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When your loofah wears out, is there anything you can use it for? Find out some things you can do with old loofahs. Learning how to grow luffa sponges at home is easy and fun if you live in the right climate!
If your loofah gets dirty, you can revive it by soaking it in vinegar. Just fill a glass or bowl with white vinegar and soak it for several hours. This will reduce germs that may be in it as well.
It may revive it enough for you to use it longer. Some people use bleach on theirs. I wouldn’t want that on my skin, so I would opt for vinegar. But if you want your loofah to look whiter, and you don’t mind bleach, you can do that too.
The best loofah to use is the one you have. But there are plenty of options for synthetic and natural loofah sponges. I love natural loofahs. They are good for many things and I love how they make my skin feel.
Did you know you can grow your own luffas at home? If you live in a warm climate, you can grow them on your fence in your yard with no special care. Check out how by clicking on the highlighted text above.
There are many uses for loofahs. It’s surprising how versatile they are. You can bathe with them, wash dishes and more. Check out these ways to use loofahs that are hard to believe.
Loofah soap is wonderful and luxurious. It’s not hard to make either. It’s such a great gift and making your own soap lets you know exactly what’s in it. I love being able to customize soap just the way I like it. Check out how to make your own loofah soap here.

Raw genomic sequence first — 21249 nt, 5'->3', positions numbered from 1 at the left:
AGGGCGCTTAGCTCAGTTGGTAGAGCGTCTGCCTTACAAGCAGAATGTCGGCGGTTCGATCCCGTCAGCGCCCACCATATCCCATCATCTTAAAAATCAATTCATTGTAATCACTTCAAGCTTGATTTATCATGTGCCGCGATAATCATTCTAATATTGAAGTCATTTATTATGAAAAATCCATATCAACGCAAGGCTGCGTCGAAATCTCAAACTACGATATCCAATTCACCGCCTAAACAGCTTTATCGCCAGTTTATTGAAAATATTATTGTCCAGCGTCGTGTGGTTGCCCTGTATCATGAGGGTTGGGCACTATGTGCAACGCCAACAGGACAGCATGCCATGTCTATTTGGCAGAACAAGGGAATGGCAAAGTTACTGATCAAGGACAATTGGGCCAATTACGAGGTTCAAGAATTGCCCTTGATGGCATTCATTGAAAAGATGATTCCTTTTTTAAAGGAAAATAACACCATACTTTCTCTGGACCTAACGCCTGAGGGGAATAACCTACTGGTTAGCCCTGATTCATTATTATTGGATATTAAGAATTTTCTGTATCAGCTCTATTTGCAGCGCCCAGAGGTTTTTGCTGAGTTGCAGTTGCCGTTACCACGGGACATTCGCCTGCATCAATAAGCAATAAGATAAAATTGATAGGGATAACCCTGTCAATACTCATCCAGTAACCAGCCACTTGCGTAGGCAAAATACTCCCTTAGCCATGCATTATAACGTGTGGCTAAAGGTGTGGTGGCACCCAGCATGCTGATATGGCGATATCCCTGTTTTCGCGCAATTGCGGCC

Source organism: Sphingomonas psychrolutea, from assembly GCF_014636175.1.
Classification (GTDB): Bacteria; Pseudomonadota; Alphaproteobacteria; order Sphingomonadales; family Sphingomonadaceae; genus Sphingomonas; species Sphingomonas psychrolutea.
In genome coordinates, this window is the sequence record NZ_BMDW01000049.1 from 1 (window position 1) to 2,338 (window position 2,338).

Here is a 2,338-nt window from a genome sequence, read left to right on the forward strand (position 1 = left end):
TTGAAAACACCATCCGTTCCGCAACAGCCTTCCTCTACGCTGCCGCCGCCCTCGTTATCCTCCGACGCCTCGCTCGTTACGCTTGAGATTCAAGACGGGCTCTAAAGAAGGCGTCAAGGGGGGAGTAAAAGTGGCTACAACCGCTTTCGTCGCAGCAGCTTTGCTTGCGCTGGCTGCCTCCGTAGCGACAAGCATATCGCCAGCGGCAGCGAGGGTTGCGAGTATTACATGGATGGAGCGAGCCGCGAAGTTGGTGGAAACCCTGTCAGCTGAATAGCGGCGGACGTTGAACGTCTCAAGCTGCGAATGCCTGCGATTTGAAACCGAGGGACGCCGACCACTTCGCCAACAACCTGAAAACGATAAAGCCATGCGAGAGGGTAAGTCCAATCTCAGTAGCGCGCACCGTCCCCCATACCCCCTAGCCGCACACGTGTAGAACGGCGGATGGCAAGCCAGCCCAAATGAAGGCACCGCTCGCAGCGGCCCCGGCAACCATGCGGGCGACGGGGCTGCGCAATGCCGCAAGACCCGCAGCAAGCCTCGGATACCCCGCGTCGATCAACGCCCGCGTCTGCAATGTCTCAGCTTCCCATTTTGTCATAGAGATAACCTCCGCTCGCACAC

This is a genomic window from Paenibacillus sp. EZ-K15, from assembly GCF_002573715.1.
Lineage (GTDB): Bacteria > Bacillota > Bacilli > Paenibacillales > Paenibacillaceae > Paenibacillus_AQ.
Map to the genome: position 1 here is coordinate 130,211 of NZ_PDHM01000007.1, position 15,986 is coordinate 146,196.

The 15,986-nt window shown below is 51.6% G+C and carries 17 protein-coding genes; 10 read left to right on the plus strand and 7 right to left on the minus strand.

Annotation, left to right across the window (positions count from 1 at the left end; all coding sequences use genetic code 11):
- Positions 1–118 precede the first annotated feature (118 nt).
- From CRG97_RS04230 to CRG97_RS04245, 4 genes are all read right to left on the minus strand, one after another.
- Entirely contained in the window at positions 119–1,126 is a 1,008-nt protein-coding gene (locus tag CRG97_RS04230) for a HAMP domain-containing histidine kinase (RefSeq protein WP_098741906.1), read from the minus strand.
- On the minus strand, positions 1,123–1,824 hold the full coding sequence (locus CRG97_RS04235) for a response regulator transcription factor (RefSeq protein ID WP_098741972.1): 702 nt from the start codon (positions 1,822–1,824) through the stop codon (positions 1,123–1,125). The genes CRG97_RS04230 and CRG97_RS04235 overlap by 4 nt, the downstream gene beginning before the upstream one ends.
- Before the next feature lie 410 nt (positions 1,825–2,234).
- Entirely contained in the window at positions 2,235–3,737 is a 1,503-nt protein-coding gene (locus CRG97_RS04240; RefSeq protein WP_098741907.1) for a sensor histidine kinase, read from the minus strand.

When your loofah is past its prime and no longer holding together, there are plenty of things you can still use it for.
You can line a basket with it and use it as a planter for air plants or even add a small amount of soil and add succulents. You can also put it in the bottom of a pot and use it to root plants with runners like spider plants by setting the roots in some soil in the loofah until they root.
Another idea is to cut the loofah and roll it out flat and germinate seeds on it. Another option is to cut them up into small pieces and fill the bottom of a pot to help with drainage instead of using gravel.
If it’s dirty and stained, you can use your old loofah to clean the toilet or other dirty jobs. They are great for scrubbing the floor. The natural fibers scrub great but don’t scratch surfaces.
Can you recycle loofahs
Of course, if you don’t want to keep using it, natural loofahs are fully compostable.
You can use a loofah to make a back scrubber. They are perfect for that.
Cut a loofah into thin slices and dip it in melted soap or wax. Let it dry on waxed paper. Then punch a hole in one side of it and thread a ribbon or lace through the hole. Tie the ribbon into a hanger and use as an air freshener. You can also toss one in your drawer to freshen your laundry. Adding a drop of essential oil to the melted wax or soap will give you fun scent options.
There are art projects you can use loofahs for. Check out some of them here. They are so interesting; they make a gorgeous display. Think about using that texture to paint a wall or a piece of art as well.
What about using a luffa half for a vase, just cut the luffa I half and stand it on its end. It will make a great holder for a flower or a few flowers.
Cut the loofah into strips and shape it into a basket like this one. You can also cut and form loofah into a little doll. Think corn husk doll and use your imagination.
If you use some creativity, you can think of many things to do using loofahs. If you grow them, you’ll have a ton and you’ll need to think of more ways to use them than you ever thought possible. Get some seeds from Little Sprouts preschool garden that the kids harvested here from their own homegrown luffas.